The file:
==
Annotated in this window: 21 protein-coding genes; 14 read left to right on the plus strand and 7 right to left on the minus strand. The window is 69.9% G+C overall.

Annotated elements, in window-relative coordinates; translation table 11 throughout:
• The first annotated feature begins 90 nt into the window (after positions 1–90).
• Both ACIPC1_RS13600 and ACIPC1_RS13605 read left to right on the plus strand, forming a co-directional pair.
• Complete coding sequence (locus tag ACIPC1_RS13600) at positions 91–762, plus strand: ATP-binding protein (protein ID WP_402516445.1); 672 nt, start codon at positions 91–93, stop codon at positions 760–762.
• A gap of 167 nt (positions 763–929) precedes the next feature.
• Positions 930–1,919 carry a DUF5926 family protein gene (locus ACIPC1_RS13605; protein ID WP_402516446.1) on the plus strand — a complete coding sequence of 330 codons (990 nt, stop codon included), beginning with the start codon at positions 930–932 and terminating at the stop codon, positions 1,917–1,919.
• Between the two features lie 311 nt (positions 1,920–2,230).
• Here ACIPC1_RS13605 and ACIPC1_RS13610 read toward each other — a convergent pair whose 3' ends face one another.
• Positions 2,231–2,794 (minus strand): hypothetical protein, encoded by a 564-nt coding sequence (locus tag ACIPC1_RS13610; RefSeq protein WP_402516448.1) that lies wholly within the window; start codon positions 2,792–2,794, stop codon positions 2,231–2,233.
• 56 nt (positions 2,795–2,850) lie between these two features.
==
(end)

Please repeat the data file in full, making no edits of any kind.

Annotated in this window: 21 protein-coding genes; 14 read left to right on the plus strand and 7 right to left on the minus strand. The window is 69.9% G+C overall.

Annotated elements, in window-relative coordinates; translation table 11 throughout:
• The first annotated feature begins 90 nt into the window (after positions 1–90).
• Both ACIPC1_RS13600 and ACIPC1_RS13605 read left to right on the plus strand, forming a co-directional pair.
• Complete coding sequence (locus tag ACIPC1_RS13600) at positions 91–762, plus strand: ATP-binding protein (protein ID WP_402516445.1); 672 nt, start codon at positions 91–93, stop codon at positions 760–762.
• A gap of 167 nt (positions 763–929) precedes the next feature.
• Positions 930–1,919 carry a DUF5926 family protein gene (locus ACIPC1_RS13605; protein ID WP_402516446.1) on the plus strand — a complete coding sequence of 330 codons (990 nt, stop codon included), beginning with the start codon at positions 930–932 and terminating at the stop codon, positions 1,917–1,919.
• Between the two features lie 311 nt (positions 1,920–2,230).
• Here ACIPC1_RS13605 and ACIPC1_RS13610 read toward each other — a convergent pair whose 3' ends face one another.
• Positions 2,231–2,794 (minus strand): hypothetical protein, encoded by a 564-nt coding sequence (locus tag ACIPC1_RS13610; RefSeq protein WP_402516448.1) that lies wholly within the window; start codon positions 2,792–2,794, stop codon positions 2,231–2,233.
• 56 nt (positions 2,795–2,850) lie between these two features.